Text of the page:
Oh, Baby! Monitor Maker Nanit Lands $21 Million Investment and Finds a New Market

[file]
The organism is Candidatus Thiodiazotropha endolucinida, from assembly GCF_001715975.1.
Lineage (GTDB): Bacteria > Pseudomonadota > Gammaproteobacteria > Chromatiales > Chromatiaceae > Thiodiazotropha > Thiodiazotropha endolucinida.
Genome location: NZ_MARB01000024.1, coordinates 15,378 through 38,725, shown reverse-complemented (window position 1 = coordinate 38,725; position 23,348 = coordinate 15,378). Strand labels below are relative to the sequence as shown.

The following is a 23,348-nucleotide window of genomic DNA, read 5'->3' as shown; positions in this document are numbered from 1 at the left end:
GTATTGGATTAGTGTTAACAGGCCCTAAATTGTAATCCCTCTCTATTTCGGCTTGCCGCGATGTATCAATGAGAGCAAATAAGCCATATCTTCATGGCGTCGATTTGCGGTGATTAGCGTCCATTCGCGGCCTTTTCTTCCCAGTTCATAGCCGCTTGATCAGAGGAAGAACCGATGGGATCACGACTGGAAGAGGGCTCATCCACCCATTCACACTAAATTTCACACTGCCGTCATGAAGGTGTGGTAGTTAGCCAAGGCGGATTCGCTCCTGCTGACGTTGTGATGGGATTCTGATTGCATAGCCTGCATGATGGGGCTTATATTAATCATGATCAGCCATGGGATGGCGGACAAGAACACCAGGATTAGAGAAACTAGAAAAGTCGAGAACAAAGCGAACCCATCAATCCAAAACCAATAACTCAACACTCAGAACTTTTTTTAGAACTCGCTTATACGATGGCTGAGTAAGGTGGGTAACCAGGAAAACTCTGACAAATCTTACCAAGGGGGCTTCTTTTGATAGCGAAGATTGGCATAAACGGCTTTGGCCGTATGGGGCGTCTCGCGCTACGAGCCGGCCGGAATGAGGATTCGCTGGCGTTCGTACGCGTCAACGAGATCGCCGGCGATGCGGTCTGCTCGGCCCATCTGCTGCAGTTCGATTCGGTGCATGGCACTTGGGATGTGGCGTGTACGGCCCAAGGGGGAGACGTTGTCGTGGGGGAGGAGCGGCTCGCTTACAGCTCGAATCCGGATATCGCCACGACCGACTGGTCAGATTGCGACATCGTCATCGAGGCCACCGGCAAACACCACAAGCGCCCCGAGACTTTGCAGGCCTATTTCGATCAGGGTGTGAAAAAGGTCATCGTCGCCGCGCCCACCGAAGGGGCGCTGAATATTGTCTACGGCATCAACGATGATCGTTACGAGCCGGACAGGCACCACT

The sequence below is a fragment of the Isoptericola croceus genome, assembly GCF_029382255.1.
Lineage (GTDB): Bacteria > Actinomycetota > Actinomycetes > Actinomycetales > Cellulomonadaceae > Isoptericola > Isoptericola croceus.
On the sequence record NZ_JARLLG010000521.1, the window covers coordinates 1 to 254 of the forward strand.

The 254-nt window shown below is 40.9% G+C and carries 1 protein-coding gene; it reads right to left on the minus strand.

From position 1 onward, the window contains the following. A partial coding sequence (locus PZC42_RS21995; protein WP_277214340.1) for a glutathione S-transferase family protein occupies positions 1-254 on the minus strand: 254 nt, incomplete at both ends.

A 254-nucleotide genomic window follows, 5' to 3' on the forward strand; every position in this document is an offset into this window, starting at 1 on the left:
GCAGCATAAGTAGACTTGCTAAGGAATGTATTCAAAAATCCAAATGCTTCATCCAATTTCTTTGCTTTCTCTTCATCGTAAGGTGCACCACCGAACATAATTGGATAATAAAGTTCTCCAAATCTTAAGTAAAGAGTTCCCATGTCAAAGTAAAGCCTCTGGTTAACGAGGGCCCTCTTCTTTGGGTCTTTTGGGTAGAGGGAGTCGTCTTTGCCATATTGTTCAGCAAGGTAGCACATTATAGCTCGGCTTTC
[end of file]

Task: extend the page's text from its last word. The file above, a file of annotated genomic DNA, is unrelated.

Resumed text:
The. Pandemic may have slowed venture capital deals to crawl, but that didn't stop baby monitor maker Nat from raising twenty one million dollars in a new round of funding. The company produces high tech video. Baby monitors a subscription APP and a line of wearable breathing band swaddled in sleeping bags, baby monitors of long given parents, a sense of security, allowing them to hear and later see they're sleeping children from another room. A quick glance can. Can put a worried momber. Daddy's and Nana's monitor gives parents in HD quality bird's eye view of their babies in infrared night-vision. The mobile APP lets you access the monitor from your phone or tablet features include sound and motion sensors as well as two way audio that lets you sing or talk to your little one Nannette promises the device which tracks sleep patterns is like having a personal sleep coach in the palm of your hand. O. And it's compatible with Amazon's Alexa to. But like all technology, these smart devices have a dark side. Hackers have breached. Baby monitors the past few years using cameras to spy on family members and speak to children. PR reported an alarming case alleging that a hacker reposition to camera remotely to a point at where one mother breastfed her baby several times a day in another reported by NBC News the Hacker, told the Baby I love you through the audio function. In February a report by PC magazines, cybersecurity firm bit defender found that the I baby monitor m-6 camera had vulnerabilities that could possibly allow hackers to download recordings access personal. Using the cameras ID and even control the camera. Initially MAG said. It's attempts to contact i. baby went unanswered, but once the report became public. The Monitor Company reportedly issued fix within twenty four hours. But critics say that monitor manufacturers could do a better job protecting users. There's often a gap between knowing the best practices in correctly implementing them on devices, said northeastern. University Associate Professor David Softness in Rico report the National Cyber Security Alliance, says risks can be minimized by following the devices security instructions and using a strong password also turn off the monitor when it's not an use. Beyond. hacks critic say there are other concerns reliability for one. Last November the Alad Smart Sock, a wearable monitor that wraps around the baby's foot to detect sleep patterns, oxygen, levels and heart rate stopped communicating with a mobile APP for about three days, according to the New York Times some experts wonder if all of this monitoring is just needlessly increasing parents anxiety. Privacy concerns should give parents pause to says Jamie Williams Staff Attorney at digital rights group, the Electronic Frontier Foundation. Every company has different privacy and data retention standards, and parents may not know what happens to their babies liked us once it's recorded by the Monitor. She told the. Washington Post despite these concerns. It's unlikely that new parents are giving up baby monitors anytime soon, but global interactive baby monitor market is projected to grow thirteen percent per year through twenty twenty four. After all worried parents need reassurance and now cove nineteen has ushered in a new market of users tech crunch reports that social distancing requirements have left grandparents, aunts and uncles craving baby time extended. Family now makes up twenty percent of Nana's users. With all of those remote babysitters watching, they're weary bundles of joy. Maybe smart monitors can give parents the peace of mind. They need to find the get some sleep.